"You find bodies that are still wearing their helmets, their belts and glasses," she said. "They still have hand grenades attached to their belts, so we have to go with explosives experts to make sure that none of our own team are injured, and even though it can take a long time, it is important that we do this work.

 

"This is really something that the government should be doing, but they haven't been to Peleliu for more than 15 years," she says. "These men are their responsibility, but they are lazy.

 

"We give out development aid all over the world, but we won't take care of our own. It's a disgrace. They have no respect for any of the men who died for Japan during the war."

 

An estimated 7000 Japanese soldiers are still unaccounted for on the island, and Tojo believes it will take at least another five years to recover the majority, including sailors whose ships were sunk offshore. And when that task is completed, there are plenty of other islands across the Pacific where Japan's soldiers are waiting to be found.

 

Approval

 

Her grandfather would have approved of her work, she believes.

 

"He was an extremely gentle and caring man, especially when it came to people who had little or no power, like the maids and drivers that we had," she says.

 

"He had a real empathy with them and always made sure they were included in our family photographs because he considered them part of the family.

 

"I have very few memories of him during the war," says Tojo, who was born in 1939.

 

"Although I do remember trying to stay awake to see him one evening, and because I had ice cream, but after he was arrested I never saw him again."

 

The only memorial to a man who resigned after the loss of Saipan in July 1944, but recommended in April the following year that Japan continue to fight to the end, is at Tokyo's Yasukuni Shrine. And the presence of General Tojo and 13 other Class-A war criminals among the 2.5 million war dead is what raises hackles in China, South Korea and other countries whose populations were subjugated in the early decades of the past century.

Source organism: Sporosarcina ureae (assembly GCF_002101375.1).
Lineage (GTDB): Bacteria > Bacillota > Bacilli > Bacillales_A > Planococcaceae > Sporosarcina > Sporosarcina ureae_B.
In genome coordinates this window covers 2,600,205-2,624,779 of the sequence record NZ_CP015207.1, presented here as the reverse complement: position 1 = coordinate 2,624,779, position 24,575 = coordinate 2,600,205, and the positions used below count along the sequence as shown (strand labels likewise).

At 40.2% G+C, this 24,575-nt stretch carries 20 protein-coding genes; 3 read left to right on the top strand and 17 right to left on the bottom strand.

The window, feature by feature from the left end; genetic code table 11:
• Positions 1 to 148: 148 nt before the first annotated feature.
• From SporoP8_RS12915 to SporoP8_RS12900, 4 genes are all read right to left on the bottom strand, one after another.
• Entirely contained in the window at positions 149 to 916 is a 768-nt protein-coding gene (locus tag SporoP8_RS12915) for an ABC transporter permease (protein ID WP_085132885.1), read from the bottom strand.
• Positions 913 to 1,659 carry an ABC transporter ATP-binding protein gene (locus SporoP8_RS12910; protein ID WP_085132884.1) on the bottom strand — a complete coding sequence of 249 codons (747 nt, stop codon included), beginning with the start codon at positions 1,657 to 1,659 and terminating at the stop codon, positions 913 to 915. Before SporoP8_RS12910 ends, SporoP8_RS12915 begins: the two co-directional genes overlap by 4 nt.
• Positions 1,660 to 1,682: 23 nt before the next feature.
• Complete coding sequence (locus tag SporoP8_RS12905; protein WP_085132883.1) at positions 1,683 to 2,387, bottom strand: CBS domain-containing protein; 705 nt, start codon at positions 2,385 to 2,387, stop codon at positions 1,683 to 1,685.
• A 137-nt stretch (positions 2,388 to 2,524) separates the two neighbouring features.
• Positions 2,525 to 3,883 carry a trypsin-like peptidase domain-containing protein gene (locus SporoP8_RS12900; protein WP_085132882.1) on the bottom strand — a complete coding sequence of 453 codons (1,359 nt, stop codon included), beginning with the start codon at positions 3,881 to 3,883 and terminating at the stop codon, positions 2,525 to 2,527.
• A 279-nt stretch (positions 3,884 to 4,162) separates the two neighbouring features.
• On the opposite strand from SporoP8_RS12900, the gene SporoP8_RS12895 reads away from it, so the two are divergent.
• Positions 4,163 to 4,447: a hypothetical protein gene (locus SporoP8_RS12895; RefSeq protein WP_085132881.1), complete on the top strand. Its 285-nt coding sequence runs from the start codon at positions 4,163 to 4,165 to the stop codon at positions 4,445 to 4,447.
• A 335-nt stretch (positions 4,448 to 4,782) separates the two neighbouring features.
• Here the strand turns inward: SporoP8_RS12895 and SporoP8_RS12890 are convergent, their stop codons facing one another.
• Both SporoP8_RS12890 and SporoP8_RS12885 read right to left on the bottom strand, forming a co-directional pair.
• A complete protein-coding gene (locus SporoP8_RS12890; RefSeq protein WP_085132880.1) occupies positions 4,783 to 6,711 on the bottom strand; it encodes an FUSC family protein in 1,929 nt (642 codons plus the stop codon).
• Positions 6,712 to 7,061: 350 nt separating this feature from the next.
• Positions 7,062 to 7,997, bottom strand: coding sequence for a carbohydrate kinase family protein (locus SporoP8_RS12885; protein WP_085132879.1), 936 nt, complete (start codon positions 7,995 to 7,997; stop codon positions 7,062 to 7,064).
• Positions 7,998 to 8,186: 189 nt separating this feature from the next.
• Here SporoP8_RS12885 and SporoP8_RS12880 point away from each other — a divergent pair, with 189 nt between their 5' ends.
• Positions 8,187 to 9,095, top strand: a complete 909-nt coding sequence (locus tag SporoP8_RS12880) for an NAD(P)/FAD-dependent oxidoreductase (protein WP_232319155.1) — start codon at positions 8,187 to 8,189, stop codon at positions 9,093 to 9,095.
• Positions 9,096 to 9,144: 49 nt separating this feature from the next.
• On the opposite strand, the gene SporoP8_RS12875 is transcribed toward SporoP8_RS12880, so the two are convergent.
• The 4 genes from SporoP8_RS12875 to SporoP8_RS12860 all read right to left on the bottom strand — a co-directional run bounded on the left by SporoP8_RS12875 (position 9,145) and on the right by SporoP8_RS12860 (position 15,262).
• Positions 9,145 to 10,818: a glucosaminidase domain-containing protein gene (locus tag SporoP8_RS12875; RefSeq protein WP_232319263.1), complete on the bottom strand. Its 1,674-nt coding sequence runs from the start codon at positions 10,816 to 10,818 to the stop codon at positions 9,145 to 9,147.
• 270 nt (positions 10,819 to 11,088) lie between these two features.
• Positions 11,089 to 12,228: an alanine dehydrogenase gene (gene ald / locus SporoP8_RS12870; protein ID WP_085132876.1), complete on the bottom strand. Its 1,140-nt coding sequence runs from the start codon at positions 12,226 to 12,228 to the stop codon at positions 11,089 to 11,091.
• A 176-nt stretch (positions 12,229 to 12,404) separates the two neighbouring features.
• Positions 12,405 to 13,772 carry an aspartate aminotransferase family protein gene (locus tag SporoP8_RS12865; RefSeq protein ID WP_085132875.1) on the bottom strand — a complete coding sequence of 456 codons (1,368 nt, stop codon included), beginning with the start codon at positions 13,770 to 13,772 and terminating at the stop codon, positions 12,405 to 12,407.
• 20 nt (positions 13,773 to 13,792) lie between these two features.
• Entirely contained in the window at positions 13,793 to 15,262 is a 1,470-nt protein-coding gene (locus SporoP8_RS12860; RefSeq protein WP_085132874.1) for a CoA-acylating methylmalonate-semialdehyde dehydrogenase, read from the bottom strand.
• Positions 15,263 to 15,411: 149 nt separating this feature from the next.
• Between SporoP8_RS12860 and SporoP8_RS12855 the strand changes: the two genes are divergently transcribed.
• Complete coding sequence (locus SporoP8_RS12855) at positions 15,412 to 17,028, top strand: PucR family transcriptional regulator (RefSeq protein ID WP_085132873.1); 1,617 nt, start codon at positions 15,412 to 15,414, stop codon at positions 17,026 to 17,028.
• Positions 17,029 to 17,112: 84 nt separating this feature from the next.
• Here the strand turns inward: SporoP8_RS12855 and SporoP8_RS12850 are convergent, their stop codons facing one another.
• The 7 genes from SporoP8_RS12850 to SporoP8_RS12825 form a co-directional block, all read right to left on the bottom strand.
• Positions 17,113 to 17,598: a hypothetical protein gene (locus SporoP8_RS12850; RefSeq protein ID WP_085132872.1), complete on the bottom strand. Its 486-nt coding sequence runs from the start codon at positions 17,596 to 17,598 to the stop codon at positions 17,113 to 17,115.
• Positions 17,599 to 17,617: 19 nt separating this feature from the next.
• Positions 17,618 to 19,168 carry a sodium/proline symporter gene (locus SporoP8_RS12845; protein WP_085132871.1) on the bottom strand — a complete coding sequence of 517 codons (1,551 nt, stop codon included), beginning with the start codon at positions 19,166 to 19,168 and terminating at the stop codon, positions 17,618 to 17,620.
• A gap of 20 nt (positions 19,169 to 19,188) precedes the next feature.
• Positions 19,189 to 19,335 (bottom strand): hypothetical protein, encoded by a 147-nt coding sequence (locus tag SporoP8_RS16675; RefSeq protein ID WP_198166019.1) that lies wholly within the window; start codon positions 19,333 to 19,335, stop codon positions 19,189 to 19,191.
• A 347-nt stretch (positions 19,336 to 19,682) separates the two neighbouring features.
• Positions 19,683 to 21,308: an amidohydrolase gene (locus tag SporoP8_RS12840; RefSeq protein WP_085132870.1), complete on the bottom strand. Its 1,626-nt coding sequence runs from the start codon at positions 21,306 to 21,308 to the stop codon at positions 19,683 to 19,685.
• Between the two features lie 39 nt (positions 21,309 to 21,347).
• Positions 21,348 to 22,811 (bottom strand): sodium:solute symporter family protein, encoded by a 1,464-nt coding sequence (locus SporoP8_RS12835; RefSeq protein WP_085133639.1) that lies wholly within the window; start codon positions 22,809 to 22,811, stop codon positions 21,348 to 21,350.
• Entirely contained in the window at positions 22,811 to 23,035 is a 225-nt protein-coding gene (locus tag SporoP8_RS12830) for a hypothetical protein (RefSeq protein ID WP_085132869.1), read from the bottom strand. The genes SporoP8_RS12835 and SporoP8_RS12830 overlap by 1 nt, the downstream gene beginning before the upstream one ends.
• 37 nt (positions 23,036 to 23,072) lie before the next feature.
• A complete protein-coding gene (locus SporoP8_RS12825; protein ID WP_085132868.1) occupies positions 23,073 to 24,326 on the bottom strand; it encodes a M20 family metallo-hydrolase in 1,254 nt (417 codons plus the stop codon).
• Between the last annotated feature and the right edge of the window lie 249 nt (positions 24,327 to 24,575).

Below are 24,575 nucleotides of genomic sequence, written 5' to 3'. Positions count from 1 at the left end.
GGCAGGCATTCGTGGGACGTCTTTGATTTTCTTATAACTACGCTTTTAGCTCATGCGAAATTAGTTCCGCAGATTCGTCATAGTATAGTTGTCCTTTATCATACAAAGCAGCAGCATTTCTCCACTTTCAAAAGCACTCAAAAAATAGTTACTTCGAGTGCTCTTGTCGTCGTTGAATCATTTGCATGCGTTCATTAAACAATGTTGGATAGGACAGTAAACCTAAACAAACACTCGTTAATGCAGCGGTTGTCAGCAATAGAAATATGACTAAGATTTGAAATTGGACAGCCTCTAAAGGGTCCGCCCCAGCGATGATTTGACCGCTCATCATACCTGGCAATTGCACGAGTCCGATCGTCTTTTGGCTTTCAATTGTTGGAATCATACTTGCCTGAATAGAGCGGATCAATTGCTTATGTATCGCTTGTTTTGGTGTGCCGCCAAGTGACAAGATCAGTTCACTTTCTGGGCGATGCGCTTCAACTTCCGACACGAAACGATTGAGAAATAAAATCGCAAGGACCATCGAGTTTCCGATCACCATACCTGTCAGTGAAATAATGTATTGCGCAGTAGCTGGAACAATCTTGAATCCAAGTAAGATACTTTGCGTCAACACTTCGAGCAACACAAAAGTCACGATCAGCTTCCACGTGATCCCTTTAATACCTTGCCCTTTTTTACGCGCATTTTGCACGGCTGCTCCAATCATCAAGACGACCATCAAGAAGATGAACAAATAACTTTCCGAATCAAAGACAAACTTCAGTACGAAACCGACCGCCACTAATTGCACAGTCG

"I go to Yasukuni several times a year, not just to pray for the soul of my grandfather, but also for all the other people who died," says Tojo.

 

"I pray for the children who were killed in the bombings, for the nurses and the civilians. I go to apologise to all the people who were victims and for the problems concerning the shrine that continue to flare up today.

 

"There are a lot of misunderstandings about Yasukuni, but the issue is purely a domestic one and should not be turned into a matter involving other countries," she says, adding that Koizumi is duty-bound to visit the Shinto shrine, whatever Beijing or Seoul might say.

 

"When Mr Koizumi became prime minister, he took a vow to pay his respects at Yasukuni," she says. "He must honour that vow, and I believe that he will. I think he will visit the shrine in either July or October, when it holds special ceremonies, and I actually think that he should go more than once this year because it is the anniversary of the end of the war."

 

She is also dismissive of the objections such visits will inevitably attract.

 

"It is just a very small portion of China that protests at these visits," she says. "If you asked most people there what Yasukuni was, they would not know, but it is sensationalised by the media.

 

Funding

 

"Japan has given huge amounts of aid to China, but their leaders don't tell the people that," she says. "Their bridges, roads, schools, ports and buildings are built with Japanese aid, which has freed up money for their nuclear and space programmes. If Chinese people knew that, they would not be rioting against Japan.

 

"The Chinese government should tell the people the truth, but it won't because that's the kind of country it is; Beijing doesn't want to admit that other people are helping it out."

 

And while she fears there may be confrontations between the left and right around Yasukuni Shrine on 15 August, the day old soldiers and relatives of the dead gather to pay their respects, she remains determined to go.

 

"Of course I will go, although I won't be able to announce who I am as I could become a target," she says. "I believe that if my grandfather could talk to me from the afterlife, he would say that his greatest grief is that his presence at Yasukuni is stopping the emperor from visiting the shrine.

 

"He would feel sad that he is standing in the emperor's way."